100 g of clay was dispersed into 1000 ml of methanol solvent and placed on hot plate with magnetic stirrer to allow continuous stirring for 2 hours. On the other hand, 100 g of hexadecyl trimethyl ammonium bromide was dissolved in 500 ml of methanol. Then the solution was added to clay dispersion. The stirring continued for 72 hours. After that, the modified clay was filtered and collected. Finally the filtrate was dried in a vacuum oven at 70˚C for 6 hours [15] .

2.3. Preparation of HDPE/clay composites

The concentrations of modified clay-nanofiller were added as 0%, 2%, 6%, 10%, and 15% into the base polymer material. HDPE/clay nanocomposites were prepared by melt compounding method (master batch method) using twin screw extruder (TSE) at zones temperature 163˚C, 167˚C, and 167˚C, for Zone 1, Zone 2, and Zone 3 re- spectively. The screw speed was maintained at 30 rpm. After extrusion, the dried pellets of nanocomposites were preheated using Morgan Press Injection unit at 160˚C for 30 min and injected to produce test samples with dimensions 7.5 cm × 7.5 cm × 0.25 cm for dielectric measurements [15] . The prepared samples are referred to in this paper as HDPE 0% (pure material), HDPE 2%, HDPE 6%, HDPE 10%, and HDPE 15%.

2.4. Characterization of HDPE/clay composites

The prepared samples were characterized by the scanning electron microscope (SEM). SEM is a type of electron microscope that produces images of a sample by scanning it with a focused beam of electrons. The electrons in- teract with atoms in the sample, producing various signals that can be detected and that contain information about the sample’s surface topography and composition. The scanning electron microscope images were carried out by using SEM, model Quanta 250 FEG (Field Emission Gun) attached with EDX unit (Energy Dispersive X-ray Analyses), with accelerating voltage 30 kV, magnification 14× up to 1,000,000×, and a resolution of 1 nm.

Thermal stability was measured by using thermo gravimetric analysis (TGA). TGA experiments were done by a shimadzu TA-50 thermal analyzer using scanning rate of 5˚C/min under N2 with 20 ml/min flow rate, from room temperature to 600˚C.

2.5. Dielectric Properties

Dielectric breakdown refers to a rapid reduction in the resistance of an electrical insulator when the voltage ap- plied across it exceeds the breakdown voltage. Dielectric breakdown measurements were performed using AC Dielectric Test Set. The samples were sandwiched between two electrodes and tested at room temperature under an ac voltage ramp of 750 V/sec. The ac voltage was increased with a rate of 750 V/Sec until breakdown occurred.

Dielectric constant is called relative permittivity which is a parameter that indicates the relative charge storage capability of dielectrics in the presence of an electric field. The used instrument is an Agilent E4980A LCR me- ter with dielectric sample holder. The equivalent parallel capacitance (Cp) was measured directly by the LCR meter, then the dielectric constant is calculated as shown below in the results section.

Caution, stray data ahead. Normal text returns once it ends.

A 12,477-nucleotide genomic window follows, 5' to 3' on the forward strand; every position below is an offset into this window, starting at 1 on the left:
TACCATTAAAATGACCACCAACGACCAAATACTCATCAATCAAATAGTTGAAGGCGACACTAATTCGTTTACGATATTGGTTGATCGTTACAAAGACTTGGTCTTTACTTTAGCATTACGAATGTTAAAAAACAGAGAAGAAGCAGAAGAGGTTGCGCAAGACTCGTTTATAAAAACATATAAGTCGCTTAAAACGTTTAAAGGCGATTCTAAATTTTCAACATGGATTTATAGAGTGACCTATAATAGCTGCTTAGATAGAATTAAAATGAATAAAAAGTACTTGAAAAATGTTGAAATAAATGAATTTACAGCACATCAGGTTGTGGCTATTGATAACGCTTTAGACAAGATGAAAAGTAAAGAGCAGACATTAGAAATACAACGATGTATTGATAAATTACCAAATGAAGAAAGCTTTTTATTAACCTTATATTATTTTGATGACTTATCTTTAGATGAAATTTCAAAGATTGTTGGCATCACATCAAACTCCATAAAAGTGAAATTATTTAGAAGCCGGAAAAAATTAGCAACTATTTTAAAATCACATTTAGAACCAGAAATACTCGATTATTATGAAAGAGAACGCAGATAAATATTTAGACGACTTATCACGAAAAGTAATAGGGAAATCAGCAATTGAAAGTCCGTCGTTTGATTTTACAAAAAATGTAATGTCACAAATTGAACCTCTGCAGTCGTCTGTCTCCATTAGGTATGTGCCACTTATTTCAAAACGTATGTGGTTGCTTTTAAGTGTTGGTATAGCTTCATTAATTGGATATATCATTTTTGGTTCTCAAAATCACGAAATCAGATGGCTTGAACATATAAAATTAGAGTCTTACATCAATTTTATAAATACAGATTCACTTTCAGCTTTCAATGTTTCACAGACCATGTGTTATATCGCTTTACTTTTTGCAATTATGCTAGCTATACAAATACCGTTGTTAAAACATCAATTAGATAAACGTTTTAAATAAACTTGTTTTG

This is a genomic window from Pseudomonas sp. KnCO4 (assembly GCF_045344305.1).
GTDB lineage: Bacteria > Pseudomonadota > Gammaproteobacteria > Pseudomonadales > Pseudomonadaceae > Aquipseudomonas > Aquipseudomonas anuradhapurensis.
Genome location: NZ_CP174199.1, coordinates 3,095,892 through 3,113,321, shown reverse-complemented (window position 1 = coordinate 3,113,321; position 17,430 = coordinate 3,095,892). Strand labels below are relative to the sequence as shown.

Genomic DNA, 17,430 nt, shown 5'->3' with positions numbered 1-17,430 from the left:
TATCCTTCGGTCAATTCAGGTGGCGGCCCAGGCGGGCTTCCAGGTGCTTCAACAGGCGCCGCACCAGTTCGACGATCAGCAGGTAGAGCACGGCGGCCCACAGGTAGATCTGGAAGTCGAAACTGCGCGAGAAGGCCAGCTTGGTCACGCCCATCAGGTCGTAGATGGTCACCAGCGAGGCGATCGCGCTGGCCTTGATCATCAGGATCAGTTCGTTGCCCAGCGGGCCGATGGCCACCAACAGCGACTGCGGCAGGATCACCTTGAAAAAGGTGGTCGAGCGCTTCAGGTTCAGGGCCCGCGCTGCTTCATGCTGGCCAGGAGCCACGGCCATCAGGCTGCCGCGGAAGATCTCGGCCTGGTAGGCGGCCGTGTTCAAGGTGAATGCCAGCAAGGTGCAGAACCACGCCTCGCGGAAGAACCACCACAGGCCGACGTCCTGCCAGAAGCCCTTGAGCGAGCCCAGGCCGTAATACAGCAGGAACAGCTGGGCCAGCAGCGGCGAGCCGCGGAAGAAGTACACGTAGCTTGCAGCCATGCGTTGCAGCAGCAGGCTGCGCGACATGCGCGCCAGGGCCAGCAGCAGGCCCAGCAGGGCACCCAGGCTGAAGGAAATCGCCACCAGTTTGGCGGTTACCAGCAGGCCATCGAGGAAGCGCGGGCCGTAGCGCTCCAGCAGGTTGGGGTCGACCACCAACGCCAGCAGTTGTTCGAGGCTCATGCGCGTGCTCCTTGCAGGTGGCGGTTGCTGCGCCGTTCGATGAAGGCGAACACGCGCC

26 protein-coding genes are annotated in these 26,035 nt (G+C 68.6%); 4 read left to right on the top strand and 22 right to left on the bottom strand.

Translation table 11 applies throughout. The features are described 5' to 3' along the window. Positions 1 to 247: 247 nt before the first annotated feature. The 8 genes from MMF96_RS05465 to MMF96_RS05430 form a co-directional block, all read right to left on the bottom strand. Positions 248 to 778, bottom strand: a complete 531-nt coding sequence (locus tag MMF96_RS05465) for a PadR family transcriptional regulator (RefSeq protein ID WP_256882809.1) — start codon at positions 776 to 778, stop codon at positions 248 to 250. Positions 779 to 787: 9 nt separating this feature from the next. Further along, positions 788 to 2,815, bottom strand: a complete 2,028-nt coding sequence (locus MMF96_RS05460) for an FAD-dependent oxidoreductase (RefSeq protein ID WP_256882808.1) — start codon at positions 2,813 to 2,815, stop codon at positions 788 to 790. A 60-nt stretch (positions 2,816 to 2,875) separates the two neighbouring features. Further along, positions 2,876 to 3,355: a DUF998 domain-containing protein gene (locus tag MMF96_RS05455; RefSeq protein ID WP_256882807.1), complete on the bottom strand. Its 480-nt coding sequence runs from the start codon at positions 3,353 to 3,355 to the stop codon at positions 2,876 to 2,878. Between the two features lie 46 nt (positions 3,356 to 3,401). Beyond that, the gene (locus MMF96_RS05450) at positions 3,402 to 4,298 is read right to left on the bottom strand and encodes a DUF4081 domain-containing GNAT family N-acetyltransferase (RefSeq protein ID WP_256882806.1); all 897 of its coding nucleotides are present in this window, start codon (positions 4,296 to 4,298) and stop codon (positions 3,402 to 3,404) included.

Dissipation factor is called loss tangent or Tan δ. It represents the energy loss in the dielectrics and it is pre- ferred to be smaller for insulation materials. It was measured directly by an Agilent E4980A LCR meter with di- electric sample holder in the frequency range 200 Hz to 2 MHz at room temperature.

Also, insulation resistance was measured directly by LCR meter at the same conditions.

3. Results and Discussion

3.1. Scanning Electron Microscopy (SEM)

The morphology of the SEM images for HDPE with 2% clay, 6% clay, 10% clay, and 15% clay composites is shown in figures 1-4 respectively. Each sample has two images with different magnifications. All SEM images for all samples revealed that, clay was dispersed in polymer matrix very well and there wasn’t any accumulation of clay-nanofiller in it. An important observation is that the thickness of clay content is still in nano-size range (1 - 100 nm). This means that the samples were successfully prepared.

3.2. Thermal Analysis

The thermal stability of the prepared samples was measured using thermo-gravimetric analyzer (TGA). In this

Figure 1. SEM images for HDPE 2% sample at (200× & 40,000×) magnifications.

Figure 2. SEM images for HDPE 6% sample at (200× & 40,000×) magnifications.

Figure 3. SEM images for HDPE 10% sample at (200× & 40,000×) magnifications.

Figure 4. SEM images for HDPE 15% sample at (200× & 40,000×) magnifications.

technique, the weight loss of the material due to the formation of volatile compounds under degradation because of the heating and temperature rise is monitored.

The data available from TGA is tabulated in table 1 and graphed in figure 5 including T10% (onset tempera- ture), the temperature at which 10% degradation from the sample occurs, T50%, the temperature at which 50% degradation occurs, Tmax, the temperature at which maximum degradation occurs, and residual loss at 600˚C.

According to TGA results as shown in figure 5, the incorporation of MMT to HDPE improved the thermal stability at higher degradation temperature ranges compared to pure HDPE. The temperature of the 10% degra- dation of HDPE 2%, HDPE 6% and HDPE 10% has been shifted to lower temperatures relative to HDPE 0%, while the 10% degradation temperature of HDPE 15% shifted to higher temperatures compared to HDPE 0%. The 50% and maximum degradation temperatures have been shifted to higher temperatures compared to HDPE 0%. This means that, thermal stability has been occurred with increasing the concentration of MMT composed to HDPE. The residual weight of the samples at 600˚C increased with increasing the concentration of clay com- posed to HDPE. Thus, thermal stability of HDPE/clay has been improved compared to pure HDPE.

3.3. Dielectric Properties

3.3.1. Dielectric breakdown strength

The dielectric breakdown strength of the composites is analyzed using an AC dielectric test set at room tempera- ture. The test was repeated 5 times for each sample and the average value was recorded and plotted as shown in figure 6.

Figure 6 shows the behavior of the dielectric strength for HDPE/clay composites. Results show that the di- electric breakdown voltage increases with increasing the concentrations of clay-nanofiller to HDPE when com- pared to the pure material having the same dimensions until reaching to an optimum value (36.1 kV) at HDPE 6% then, the breakdown voltage starts to decrease at 10%, and 15% clay-nanofillers. Although the breakdown vol- tage decreases at 10% clay-nanofiller, its value is larger than the value of pure material. It is observed that the breakdown voltage value of the sample HDPE 15% is lower than that of pure material. As a result, the dielectric breakdown strength has been improved at all concentrations of clay-nanofiller except 15% clay concentration when compared to the unfilled material. The optimum enhancement occurred at HDPE 6%.